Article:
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UK Car Registrations Fall For Fifth Month: SMMT

UK car registrations declined for a fifth straight month in January, as increased demand from private buyers failed to offset the fall in business and fleet registrations, figures from the Society of Motor Manufacturers and Traders, or SMMT, showed on Tuesday.

New car registrations fell 1.6 percent year-on-year to 161,013 units. Private buyer demand rose 2.9 percent, while bookings from business and fleet buyers decreased 33.5 percent and 3.4 percent, respectively.

The start of the year also witnessed a surge in the demand for alternatively fueled vehicles. Bookings for electric, plug-in hybrid, and hybrid cars jumped 26.3 percent, accounting for 6.8 percent market share.

The alternatively fueled vehicle market is forecast to rise more than a quarter by the end of 2019 to around 177,000 units, the SMMT said.

The market share of ultra low emission plug-in hybrids and battery electrics are set to grow to around 3.7 percent this year as an increasing number of new models come on sale.

However, this level is still at the lower end of government ambitions, underlining the need for greater purchase incentives and investment in charging infrastructure, the SMMT said.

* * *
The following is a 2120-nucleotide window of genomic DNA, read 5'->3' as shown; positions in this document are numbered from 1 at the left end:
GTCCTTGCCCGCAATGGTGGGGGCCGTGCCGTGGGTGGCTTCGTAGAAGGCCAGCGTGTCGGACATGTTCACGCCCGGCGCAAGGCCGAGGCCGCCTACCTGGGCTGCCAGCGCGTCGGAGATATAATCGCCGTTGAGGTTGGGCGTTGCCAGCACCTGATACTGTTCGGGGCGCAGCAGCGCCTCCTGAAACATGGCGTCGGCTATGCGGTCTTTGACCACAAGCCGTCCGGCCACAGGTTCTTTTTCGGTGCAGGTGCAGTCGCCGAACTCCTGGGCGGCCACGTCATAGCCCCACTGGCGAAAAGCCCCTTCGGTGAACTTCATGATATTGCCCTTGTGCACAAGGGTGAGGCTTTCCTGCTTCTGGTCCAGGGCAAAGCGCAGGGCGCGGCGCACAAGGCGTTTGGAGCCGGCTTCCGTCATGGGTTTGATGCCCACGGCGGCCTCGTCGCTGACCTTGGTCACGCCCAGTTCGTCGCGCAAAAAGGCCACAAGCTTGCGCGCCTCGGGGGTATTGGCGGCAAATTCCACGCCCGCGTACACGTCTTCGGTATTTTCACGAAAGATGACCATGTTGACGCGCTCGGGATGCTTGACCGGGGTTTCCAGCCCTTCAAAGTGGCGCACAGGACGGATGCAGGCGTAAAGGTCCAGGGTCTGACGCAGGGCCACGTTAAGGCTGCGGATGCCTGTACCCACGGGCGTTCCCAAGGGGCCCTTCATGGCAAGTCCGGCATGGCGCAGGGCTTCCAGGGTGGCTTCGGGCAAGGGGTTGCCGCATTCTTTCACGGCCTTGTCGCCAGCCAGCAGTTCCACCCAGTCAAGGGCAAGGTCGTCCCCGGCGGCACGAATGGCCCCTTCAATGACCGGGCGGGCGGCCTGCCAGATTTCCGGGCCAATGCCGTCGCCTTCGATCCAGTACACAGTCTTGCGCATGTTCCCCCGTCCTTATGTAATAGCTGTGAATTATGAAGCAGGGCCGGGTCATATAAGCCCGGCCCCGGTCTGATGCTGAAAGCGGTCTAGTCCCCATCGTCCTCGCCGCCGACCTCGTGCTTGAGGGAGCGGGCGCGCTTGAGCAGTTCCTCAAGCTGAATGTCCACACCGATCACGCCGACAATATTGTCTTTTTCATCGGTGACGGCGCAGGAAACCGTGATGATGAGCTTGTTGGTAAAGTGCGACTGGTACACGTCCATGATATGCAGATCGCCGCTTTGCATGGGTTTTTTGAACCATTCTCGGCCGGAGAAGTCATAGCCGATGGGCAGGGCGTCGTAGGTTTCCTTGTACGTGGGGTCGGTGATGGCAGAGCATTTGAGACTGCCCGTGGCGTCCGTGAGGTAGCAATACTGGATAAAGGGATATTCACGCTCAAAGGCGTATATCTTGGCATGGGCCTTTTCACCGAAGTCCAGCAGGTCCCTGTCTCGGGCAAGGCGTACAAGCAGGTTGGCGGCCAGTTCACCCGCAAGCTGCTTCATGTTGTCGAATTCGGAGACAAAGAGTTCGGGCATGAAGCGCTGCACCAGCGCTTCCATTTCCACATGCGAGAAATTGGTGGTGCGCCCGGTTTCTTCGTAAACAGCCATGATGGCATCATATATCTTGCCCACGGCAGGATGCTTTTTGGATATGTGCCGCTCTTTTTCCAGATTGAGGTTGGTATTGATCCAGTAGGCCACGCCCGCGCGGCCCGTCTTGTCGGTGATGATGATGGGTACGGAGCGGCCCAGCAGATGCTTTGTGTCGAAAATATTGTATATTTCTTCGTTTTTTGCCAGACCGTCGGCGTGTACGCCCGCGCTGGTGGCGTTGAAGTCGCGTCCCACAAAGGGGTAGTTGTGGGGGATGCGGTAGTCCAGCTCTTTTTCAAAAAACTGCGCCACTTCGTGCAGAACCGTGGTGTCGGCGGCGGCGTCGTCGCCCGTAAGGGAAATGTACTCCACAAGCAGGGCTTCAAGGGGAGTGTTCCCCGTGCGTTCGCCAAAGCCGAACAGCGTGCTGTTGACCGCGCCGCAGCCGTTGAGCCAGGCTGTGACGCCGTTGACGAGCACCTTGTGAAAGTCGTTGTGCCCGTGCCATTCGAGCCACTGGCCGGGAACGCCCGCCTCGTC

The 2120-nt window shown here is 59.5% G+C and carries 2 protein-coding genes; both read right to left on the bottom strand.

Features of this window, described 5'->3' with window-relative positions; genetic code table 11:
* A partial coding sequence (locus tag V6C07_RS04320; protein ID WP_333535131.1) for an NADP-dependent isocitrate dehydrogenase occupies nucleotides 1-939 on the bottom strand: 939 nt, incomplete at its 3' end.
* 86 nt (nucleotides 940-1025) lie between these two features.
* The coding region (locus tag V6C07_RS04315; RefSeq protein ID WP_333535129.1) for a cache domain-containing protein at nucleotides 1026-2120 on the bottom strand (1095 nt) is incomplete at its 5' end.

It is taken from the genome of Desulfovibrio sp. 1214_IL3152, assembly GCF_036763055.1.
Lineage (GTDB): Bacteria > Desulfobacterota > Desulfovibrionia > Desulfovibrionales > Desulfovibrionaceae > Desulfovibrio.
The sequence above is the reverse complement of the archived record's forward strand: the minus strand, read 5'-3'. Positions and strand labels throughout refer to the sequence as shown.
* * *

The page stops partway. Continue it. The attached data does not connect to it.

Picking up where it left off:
Petrol demand also grew 7.3 percent in January, but this was inadequate to offset another month of decline for diesel, as registrations fell 20.3 percent.

"It's encouraging to see car registrations in January broadly on par with a year ago as the latest high tech models and deals attracted buyers into showrooms," SMMT Chief Executive Mike Hawes said.

"To restore momentum, we need supportive policies, not least on vehicle taxation, to encourage buyers to invest in new, cleaner vehicles that best suit their driving needs - from the latest petrols and diesels to an ever growing range of exciting electrified vehicles," he added.

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